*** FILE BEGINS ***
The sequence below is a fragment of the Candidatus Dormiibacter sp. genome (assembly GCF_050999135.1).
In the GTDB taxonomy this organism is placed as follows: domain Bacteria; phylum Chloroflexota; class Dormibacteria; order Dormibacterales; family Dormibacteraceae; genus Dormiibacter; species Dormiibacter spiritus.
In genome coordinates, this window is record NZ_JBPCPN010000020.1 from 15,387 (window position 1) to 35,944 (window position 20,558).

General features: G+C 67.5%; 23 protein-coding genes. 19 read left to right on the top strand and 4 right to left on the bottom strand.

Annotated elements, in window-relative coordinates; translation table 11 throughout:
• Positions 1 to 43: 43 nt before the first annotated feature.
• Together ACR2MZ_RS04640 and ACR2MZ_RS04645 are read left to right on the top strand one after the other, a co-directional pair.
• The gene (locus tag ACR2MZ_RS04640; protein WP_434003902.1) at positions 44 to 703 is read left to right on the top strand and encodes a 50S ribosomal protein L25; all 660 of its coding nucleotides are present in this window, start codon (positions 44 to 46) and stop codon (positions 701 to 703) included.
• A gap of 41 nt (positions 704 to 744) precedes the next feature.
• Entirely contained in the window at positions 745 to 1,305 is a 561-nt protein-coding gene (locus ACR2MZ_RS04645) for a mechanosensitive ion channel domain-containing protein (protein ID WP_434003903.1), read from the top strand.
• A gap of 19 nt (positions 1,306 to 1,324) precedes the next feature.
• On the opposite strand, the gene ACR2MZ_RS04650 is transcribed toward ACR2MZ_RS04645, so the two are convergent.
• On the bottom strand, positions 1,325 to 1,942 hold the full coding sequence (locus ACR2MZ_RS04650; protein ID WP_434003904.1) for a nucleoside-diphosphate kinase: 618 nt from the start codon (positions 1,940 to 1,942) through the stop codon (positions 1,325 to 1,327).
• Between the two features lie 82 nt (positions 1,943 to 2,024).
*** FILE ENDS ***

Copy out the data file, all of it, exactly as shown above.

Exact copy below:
The sequence below is a fragment of the Candidatus Dormiibacter sp. genome (assembly GCF_050999135.1).
In the GTDB taxonomy this organism is placed as follows: domain Bacteria; phylum Chloroflexota; class Dormibacteria; order Dormibacterales; family Dormibacteraceae; genus Dormiibacter; species Dormiibacter spiritus.
In genome coordinates, this window is record NZ_JBPCPN010000020.1 from 15,387 (window position 1) to 35,944 (window position 20,558).

General features: G+C 67.5%; 23 protein-coding genes. 19 read left to right on the top strand and 4 right to left on the bottom strand.

Annotated elements, in window-relative coordinates; translation table 11 throughout:
• Positions 1 to 43: 43 nt before the first annotated feature.
• Together ACR2MZ_RS04640 and ACR2MZ_RS04645 are read left to right on the top strand one after the other, a co-directional pair.
• The gene (locus tag ACR2MZ_RS04640; protein WP_434003902.1) at positions 44 to 703 is read left to right on the top strand and encodes a 50S ribosomal protein L25; all 660 of its coding nucleotides are present in this window, start codon (positions 44 to 46) and stop codon (positions 701 to 703) included.
• A gap of 41 nt (positions 704 to 744) precedes the next feature.
• Entirely contained in the window at positions 745 to 1,305 is a 561-nt protein-coding gene (locus ACR2MZ_RS04645) for a mechanosensitive ion channel domain-containing protein (protein ID WP_434003903.1), read from the top strand.
• A gap of 19 nt (positions 1,306 to 1,324) precedes the next feature.
• On the opposite strand, the gene ACR2MZ_RS04650 is transcribed toward ACR2MZ_RS04645, so the two are convergent.
• On the bottom strand, positions 1,325 to 1,942 hold the full coding sequence (locus ACR2MZ_RS04650; protein ID WP_434003904.1) for a nucleoside-diphosphate kinase: 618 nt from the start codon (positions 1,940 to 1,942) through the stop codon (positions 1,325 to 1,327).
• Between the two features lie 82 nt (positions 1,943 to 2,024).